TQM or Total Quality Management is a management technique to achieve long-term profitability through customer satisfaction. All members of an organization participate in this by working to improve processes, products, services, and culture. TQM is defined as a customer-focused process that strives to continuously enhance business processes. It assures that all associated works (especially employee work) are directed toward the common aim of improving product or service quality. Furthermore, TQM helps improve the manufacturing process or the process of rendering services. However, the emphasis is on fact-based decision making, with performance indicators used to monitor performance.
Though TQM originated in the process industry (manufacturing), other industries, such as banking, financial services, healthcare, etc. employ TQM to achieve sustainable, long-term change.
Walter A. Shewhart invented TQM in the form of statistical quality control. It was first used at Western Electric Company in the version developed by Joseph Juran. TQM was demonstrated on a grand scale by Japanese industry through the intervention of W. Edwards Deming, who is now considered the father of quality control, quality circles, and the quality movement in general as a result of his missionary labors in the United States and around the world. The goal of TQM is to:
Do the right things right, the first time and every time
Aspects of TQM
- Counting: 3Ts (Tools, Techniques, and Training) used to analyze, understand, and solve quality problems.
- Customers: Quality is a central concern and driving force for a customer.
- Culture: Expressed beliefs and shared values of leaders support and define the quality.
Characteristics of TQM
There are some very important characteristics of TQM.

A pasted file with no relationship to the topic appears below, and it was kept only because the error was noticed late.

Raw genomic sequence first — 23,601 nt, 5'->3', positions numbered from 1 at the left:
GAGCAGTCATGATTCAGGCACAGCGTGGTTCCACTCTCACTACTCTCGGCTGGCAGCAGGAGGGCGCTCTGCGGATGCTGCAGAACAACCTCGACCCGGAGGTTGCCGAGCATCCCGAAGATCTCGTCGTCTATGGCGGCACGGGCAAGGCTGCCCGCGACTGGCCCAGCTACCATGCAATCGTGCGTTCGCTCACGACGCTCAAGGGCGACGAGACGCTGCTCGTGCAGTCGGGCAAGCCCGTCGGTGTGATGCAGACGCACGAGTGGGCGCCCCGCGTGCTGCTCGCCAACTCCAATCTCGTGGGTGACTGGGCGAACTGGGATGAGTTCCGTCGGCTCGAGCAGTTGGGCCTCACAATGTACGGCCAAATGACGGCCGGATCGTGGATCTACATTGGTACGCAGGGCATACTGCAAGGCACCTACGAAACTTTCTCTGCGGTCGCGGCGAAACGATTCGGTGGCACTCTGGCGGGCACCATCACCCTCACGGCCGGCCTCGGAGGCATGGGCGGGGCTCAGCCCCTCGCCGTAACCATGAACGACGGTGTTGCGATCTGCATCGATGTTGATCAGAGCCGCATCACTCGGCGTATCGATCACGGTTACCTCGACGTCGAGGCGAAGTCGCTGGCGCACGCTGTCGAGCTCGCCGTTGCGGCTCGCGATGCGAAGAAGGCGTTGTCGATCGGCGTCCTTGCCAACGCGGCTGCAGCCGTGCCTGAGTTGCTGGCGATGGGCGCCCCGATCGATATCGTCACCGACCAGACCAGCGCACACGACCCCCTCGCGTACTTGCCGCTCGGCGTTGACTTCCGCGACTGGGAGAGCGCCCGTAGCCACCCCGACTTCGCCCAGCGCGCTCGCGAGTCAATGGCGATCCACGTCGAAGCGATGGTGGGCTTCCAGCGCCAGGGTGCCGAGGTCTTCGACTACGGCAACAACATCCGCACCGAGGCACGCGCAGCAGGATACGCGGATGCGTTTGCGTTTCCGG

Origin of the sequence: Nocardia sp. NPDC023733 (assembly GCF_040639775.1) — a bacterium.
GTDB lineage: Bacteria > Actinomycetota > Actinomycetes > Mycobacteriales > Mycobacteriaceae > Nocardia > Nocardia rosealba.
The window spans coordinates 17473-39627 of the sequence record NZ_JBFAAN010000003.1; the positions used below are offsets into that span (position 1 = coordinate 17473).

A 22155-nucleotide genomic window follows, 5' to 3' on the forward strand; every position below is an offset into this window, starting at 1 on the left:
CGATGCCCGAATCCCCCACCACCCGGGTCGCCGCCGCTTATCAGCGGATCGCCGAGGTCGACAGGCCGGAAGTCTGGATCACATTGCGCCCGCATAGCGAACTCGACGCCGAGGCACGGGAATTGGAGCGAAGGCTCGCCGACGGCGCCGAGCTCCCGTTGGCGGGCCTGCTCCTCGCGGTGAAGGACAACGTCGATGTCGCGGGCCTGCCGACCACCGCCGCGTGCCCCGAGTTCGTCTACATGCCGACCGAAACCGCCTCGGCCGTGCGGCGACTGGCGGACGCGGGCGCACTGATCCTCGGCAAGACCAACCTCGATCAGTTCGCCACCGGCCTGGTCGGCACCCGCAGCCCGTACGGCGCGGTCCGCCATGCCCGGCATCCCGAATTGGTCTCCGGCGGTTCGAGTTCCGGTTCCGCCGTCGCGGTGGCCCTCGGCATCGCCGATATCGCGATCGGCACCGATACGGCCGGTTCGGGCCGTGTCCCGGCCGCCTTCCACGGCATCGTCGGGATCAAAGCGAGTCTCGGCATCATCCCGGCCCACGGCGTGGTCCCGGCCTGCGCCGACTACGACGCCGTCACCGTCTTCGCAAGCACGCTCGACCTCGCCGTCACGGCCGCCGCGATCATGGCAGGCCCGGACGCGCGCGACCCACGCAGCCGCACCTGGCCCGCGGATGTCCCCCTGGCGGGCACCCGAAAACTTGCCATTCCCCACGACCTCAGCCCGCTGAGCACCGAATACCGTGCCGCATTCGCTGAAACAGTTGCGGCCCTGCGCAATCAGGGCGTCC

- Proper communication and adopting TQM
- Benchmarking or evaluating by comparison with set standard
- Closer customer relation environment
- Increased training facilities for employees
- Closer provider relation situation
- Ensuring employee empowerment
- Process measuring
- Open organization
- Process improvement
- Flexible production
Overall, TQM is a collaborative use of strategy, data and effective communication to integrate discipline into the culture of the organization. It consists of 8 major principles:
Specifically, TQM puts the focus back on the people buying any product or service. Customers determine the quality of the product. If the product fulfills the need and lasts as long or longer than expected, customers know that they have spent their money on a quality product. Therefore, when an organization understands what its customer wants or needs, it has a better chance of figuring out how to get the right materials, people, and processes in place to meet and exceed their expectations.
- Research and understand the customers’ needs and their expectations
- Align the organization’s objectives with customer needs and wants
- Communicate with customers, measure their satisfaction level, and use these results to improve
- Manage customer relationships
- Balance between satisfying customers and other interested parties (like owners, employees, suppliers, and investors)
- Increased sales, more revenue, market share, and mindshare
- Strong customer loyalty leading to repeat purchases
- Enhanced promotion through word of mouth by satisfied customers
Total employee commitment
One can’t increase productivity, processes, or sales without total commitment of all employees. They need to understand the vision, mission and goals of the organisation. They must be sufficiently trained and proper resources must be provided to complete tasks in order to be committed towards reaching the set goals on time.
- Clearly communicate and acknowledge the importance of individual contribution to the completed task